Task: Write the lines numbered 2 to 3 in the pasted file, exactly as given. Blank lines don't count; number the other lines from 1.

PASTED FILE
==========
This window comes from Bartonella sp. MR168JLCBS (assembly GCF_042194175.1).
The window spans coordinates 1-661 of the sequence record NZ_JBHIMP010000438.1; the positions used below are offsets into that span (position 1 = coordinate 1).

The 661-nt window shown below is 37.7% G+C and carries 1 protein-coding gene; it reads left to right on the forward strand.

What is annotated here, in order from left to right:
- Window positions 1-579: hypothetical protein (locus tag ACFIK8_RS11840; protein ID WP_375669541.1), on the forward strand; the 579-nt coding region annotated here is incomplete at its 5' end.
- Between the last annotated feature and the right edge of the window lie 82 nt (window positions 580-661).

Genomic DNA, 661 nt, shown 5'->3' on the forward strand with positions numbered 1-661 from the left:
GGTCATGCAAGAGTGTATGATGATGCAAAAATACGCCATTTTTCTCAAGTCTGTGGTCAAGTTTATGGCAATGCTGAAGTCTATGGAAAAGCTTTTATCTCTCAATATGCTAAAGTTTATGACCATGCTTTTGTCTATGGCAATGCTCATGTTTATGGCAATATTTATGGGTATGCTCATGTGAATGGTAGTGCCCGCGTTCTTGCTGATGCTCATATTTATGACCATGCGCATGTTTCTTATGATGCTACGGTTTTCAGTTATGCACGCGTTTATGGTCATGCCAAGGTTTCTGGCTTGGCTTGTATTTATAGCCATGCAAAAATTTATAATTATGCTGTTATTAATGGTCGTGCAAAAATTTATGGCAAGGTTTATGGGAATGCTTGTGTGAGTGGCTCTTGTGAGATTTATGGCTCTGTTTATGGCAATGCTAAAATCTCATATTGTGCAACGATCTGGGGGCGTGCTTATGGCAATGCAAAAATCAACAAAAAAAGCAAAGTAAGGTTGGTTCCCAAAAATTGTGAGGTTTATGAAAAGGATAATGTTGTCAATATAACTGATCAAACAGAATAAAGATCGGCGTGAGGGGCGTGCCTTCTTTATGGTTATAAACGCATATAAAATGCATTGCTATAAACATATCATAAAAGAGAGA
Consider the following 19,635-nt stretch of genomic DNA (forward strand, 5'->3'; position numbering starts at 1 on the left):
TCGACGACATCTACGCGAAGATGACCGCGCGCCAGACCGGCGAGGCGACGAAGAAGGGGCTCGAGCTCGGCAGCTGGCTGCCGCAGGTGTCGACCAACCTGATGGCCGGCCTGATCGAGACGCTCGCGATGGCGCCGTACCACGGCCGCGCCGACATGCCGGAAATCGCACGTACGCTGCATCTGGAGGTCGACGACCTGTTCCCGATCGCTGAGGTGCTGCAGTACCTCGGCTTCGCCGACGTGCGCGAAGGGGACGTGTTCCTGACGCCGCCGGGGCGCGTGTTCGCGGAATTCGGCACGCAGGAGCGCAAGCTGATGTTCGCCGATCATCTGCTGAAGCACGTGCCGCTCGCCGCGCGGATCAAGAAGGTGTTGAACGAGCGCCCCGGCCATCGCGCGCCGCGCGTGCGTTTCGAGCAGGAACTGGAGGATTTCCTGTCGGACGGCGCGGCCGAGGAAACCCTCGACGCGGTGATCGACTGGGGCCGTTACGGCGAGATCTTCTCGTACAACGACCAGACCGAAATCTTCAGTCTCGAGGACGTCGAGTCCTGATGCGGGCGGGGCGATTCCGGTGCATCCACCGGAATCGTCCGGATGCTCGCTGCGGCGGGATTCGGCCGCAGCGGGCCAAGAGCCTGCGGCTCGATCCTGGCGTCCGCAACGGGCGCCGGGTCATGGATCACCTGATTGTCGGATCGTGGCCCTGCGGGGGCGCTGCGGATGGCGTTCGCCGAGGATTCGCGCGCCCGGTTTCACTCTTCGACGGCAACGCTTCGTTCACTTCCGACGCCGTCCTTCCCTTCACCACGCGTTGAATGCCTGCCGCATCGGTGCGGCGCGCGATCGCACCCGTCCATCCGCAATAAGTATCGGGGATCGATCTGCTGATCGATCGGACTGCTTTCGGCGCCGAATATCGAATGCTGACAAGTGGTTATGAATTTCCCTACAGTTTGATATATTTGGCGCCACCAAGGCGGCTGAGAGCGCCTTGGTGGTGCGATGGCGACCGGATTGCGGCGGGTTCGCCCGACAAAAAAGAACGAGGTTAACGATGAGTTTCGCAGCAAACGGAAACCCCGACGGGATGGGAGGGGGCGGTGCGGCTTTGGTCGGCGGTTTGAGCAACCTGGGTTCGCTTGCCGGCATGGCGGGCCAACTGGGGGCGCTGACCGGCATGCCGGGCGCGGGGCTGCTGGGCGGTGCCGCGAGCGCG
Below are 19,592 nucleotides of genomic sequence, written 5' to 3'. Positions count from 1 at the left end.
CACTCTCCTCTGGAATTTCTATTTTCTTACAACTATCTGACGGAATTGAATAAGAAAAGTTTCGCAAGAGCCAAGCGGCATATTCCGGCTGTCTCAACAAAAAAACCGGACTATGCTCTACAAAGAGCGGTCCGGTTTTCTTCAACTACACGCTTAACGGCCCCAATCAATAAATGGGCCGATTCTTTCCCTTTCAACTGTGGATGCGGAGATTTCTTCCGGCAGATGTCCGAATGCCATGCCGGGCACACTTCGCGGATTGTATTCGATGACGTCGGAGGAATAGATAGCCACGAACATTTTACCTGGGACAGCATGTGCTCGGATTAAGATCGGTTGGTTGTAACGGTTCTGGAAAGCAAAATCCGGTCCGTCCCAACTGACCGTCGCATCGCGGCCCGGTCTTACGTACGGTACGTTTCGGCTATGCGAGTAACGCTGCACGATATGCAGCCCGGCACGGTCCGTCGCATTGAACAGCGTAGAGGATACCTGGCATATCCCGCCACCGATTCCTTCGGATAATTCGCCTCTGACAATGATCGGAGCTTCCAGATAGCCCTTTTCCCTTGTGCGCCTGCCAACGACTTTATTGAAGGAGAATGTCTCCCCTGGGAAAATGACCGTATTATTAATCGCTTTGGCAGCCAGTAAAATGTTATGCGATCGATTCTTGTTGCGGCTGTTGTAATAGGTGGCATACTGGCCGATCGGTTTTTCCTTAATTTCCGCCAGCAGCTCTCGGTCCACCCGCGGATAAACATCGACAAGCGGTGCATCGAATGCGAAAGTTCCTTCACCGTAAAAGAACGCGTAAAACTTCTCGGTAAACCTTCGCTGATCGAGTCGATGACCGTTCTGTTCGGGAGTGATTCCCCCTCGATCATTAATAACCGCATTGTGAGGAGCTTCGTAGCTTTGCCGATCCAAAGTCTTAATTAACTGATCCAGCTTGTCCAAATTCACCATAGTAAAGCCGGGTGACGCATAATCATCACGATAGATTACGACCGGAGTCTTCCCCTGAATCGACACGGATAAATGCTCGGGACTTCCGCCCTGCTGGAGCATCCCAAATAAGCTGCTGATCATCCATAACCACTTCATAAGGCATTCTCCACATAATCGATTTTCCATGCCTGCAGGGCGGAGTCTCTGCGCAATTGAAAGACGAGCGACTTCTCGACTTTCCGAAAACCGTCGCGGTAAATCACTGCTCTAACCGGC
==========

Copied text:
The window spans coordinates 1-661 of the sequence record NZ_JBHIMP010000438.1; the positions used below are offsets into that span (position 1 = coordinate 1).

The 661-nt window shown below is 37.7% G+C and carries 1 protein-coding gene; it reads left to right on the forward strand.